1 Playing statistics correct to end of 2009 season.
Barrie Barbary is a former Australian rules footballer who played 213 games for North Adelaide and Woodville in the SANFL between 1957 - 1970. He was the 1960 Magarey Medalist and had a 14 year SANFL career.
North Adelaide Playing Career
Combining solidity of build with enormous pace and superb ball handling ability, Barrie Barbary was a most damaging player for North Adelaide. After displaying consistent brilliance all year, he earned the 1960 Magarey Medal, and backed this up with a premiership medal as well, as North held off a stern challenge from Norwood to win by 5 points.
As a footballer, he must please the most severe critic; his play is based on the solid, boring rush forward, complete technical mastery of his craft, and a serene, Bunton-like concentration. Strength plus dexterity makes for the brilliant effects.
In his debut SANFL season he impressed enough to earn interstate selection and would go on to represent South Australia 18 times. In 1963 Barbary was part of arguably South Australia's greatest ever state team that overcame Victoria at the MCG. The game was a fierce, uncompromising and close encounter, with the South Australians getting home in a tense and thrilling last quarter by 7 points, in front of a 59,260 fans. South Australian coach Foster Williams stated "the win is the climax to my football career".
In a match featuring superstars Ron Barassi, Kevin Murray, John Nicholls, Graham ‘Polly’ Farmer, Darrel Baldock, Brian Dixon, Doug Wade, Sergio Silvagni, Noel Teasdale, Alistair Lord, Lindsay Head, John Halbert, Neil Kerley, Don Lindner, Bill Wedding, Robert Day, John Cahill, Ken Eustice, Geof Motley, John Halbert, Ron Benton, and Neil Hawke Barbary put in the best on ground performance, earning the O'Halloran Trophy. The Adelaide Advertiser reported on Barbary's performance:
At the MCG on Saturday his speed, tenacity and sure ball-handling were dominating factors in SA's seven point win over Victoria. As SA's best player, chosen by the Victorian selectors, Barbary won the trophy given by a leading oil company...... A steadfast refusal to admit defeat and the ability to gain possession against overwhelming odds are two of Barbary's greatest attributes. Barbary knows his capabilities, exploits his skill to the full and lifts the morale of his team mates with his courageous and dashing approach.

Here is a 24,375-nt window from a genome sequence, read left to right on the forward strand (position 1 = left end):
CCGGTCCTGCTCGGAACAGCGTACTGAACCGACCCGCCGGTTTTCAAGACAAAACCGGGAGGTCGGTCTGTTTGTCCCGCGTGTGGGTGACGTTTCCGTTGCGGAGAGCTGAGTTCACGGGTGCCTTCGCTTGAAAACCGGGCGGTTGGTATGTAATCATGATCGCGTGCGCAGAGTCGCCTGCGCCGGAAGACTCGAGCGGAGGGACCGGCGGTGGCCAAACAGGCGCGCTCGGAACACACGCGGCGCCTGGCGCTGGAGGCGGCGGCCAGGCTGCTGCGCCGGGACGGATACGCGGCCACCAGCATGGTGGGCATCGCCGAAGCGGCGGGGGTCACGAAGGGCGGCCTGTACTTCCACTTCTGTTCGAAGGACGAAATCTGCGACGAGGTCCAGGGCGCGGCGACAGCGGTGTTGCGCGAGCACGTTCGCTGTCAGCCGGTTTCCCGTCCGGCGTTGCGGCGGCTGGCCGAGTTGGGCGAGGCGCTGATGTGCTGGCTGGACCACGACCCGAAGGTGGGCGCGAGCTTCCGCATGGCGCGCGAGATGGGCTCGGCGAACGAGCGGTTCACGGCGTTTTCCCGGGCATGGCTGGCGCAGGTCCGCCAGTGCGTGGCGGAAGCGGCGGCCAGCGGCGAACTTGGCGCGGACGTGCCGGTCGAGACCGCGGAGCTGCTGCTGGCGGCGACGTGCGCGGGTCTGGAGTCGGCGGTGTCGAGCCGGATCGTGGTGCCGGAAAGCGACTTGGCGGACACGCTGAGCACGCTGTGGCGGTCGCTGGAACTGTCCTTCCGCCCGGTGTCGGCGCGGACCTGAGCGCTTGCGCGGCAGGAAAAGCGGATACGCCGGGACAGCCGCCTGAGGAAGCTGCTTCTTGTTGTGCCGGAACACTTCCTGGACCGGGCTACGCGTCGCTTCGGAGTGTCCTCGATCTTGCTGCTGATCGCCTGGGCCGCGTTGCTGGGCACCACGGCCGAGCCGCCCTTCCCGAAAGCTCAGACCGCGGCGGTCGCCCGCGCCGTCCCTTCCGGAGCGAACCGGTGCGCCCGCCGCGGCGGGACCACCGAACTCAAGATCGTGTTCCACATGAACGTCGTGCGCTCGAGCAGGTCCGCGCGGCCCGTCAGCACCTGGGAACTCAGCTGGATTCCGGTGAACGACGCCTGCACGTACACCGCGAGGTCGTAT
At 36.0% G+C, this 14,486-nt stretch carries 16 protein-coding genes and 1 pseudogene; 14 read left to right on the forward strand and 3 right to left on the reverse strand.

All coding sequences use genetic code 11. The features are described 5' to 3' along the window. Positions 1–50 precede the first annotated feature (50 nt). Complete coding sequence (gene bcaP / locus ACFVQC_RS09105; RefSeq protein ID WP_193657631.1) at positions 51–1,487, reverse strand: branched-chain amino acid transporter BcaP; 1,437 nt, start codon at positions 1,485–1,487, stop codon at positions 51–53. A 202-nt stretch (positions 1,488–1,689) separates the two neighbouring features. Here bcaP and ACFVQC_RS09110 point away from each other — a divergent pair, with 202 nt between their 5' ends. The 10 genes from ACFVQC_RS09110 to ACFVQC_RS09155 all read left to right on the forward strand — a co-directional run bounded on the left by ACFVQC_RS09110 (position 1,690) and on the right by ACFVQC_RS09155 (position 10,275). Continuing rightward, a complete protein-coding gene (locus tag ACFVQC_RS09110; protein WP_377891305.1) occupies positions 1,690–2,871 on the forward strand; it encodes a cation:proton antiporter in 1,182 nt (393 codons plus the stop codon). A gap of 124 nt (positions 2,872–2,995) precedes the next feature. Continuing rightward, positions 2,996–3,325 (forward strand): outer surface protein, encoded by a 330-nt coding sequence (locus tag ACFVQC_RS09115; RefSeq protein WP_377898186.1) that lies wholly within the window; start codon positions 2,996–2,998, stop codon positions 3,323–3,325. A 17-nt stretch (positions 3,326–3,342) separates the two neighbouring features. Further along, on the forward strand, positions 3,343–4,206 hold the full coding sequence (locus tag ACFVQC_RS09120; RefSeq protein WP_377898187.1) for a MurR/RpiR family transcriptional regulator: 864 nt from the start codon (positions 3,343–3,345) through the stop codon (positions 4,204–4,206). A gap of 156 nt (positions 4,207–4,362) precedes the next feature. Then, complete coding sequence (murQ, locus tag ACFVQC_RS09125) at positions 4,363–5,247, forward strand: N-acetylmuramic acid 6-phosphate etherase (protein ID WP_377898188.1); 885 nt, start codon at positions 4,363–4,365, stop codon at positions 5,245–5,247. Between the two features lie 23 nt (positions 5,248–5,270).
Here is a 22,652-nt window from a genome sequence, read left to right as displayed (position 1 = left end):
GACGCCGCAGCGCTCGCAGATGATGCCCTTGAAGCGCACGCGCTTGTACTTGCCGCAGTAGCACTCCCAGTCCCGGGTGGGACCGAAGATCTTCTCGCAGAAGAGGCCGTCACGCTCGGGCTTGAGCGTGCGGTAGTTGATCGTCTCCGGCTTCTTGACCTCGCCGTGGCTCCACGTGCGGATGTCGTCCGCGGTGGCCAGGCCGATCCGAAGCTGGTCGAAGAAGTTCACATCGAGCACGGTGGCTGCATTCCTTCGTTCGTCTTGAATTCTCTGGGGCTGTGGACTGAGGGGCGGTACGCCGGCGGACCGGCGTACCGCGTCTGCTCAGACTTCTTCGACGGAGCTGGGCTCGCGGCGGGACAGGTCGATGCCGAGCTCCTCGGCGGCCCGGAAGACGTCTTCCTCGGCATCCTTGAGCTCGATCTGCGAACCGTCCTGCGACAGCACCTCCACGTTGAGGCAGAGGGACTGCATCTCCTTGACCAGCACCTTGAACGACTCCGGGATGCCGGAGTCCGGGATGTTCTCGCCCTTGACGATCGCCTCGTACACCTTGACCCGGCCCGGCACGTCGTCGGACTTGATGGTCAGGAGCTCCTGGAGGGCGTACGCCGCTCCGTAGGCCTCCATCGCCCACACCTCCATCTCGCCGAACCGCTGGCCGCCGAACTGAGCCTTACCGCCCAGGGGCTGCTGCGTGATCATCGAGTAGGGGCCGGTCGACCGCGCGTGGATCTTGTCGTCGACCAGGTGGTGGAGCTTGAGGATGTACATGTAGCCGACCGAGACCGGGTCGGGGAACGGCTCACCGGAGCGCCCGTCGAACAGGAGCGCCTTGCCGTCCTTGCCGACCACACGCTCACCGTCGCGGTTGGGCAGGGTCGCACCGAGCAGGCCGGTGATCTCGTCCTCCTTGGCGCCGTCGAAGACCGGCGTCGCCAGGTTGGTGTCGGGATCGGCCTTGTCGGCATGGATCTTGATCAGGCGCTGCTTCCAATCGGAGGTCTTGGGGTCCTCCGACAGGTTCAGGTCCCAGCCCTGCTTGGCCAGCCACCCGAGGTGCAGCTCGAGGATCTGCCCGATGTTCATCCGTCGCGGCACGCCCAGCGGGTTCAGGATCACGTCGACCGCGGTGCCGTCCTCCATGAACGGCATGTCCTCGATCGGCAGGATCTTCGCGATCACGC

Barbary retired from the SANFL at the end on 1964. He played country football, as captain-coach of Kybybolite, in the Kowree-Naracoorte Football League and won two successive Mail Medals in 1965 and 1966
In 1967 Barbary returned to the SANFL, joining the Woodville Football Club. He played 66 senior games, his experience and well-practiced skills being valuable to a young side. In 1971, Barbary captain-coached Woodville's seconds side, before being appointed non-playing coach of senior team for seasons 1972 and 1973. Woodville won the Coca-Cola Cup in 1972 and a young Malcolm Blight won the Magarey Medal in the same year.
Honours cited in Hall of Fame Induction
- Member of premiership side of North Adelaide 1960
- Played 18 matches for South Australia
- Magarey Medallist, 1960
- Two time North Adelaide best and fairest
- O'Halloran Trophy 1963
- Coached Woodville 1972, 1973
- Legends of the SANGL: Barrie Barbary
- Fullpoints Footy: Barrie Barbary (North Adelaide & Woodville)
- Official North Adelaide Football Club website: A Brief History of the Club
- SA Memory: North Adelaide Football Club
- Gordon Schwartz (21/6/63). "The Advertiser"
- North Adelaide Website: Follow Up To Barrie Barbary Item
- Fullpointsfooty: 1963 Interstate Match VFL vs. South Australia, "The Day South Australian Football Came of Age"
- The Pash papers : Australian Rules football in South Australia, 1950-1964
- SA Memory: Mail Medal
- Legends of Woodville FC: Barrie Barbary
- "Barrie Barbary". Department of the Prime Minister and Cabinet. Retrieved 6 January 2012.
- Gordon Schwartz (21/6/63). "The Advertiser".
- Pash, Jeff; Depasquale, Paul. The Pash papers : Australian Rules football in South Australia, 1950-1964. The News. ISBN 0-908065-48-5.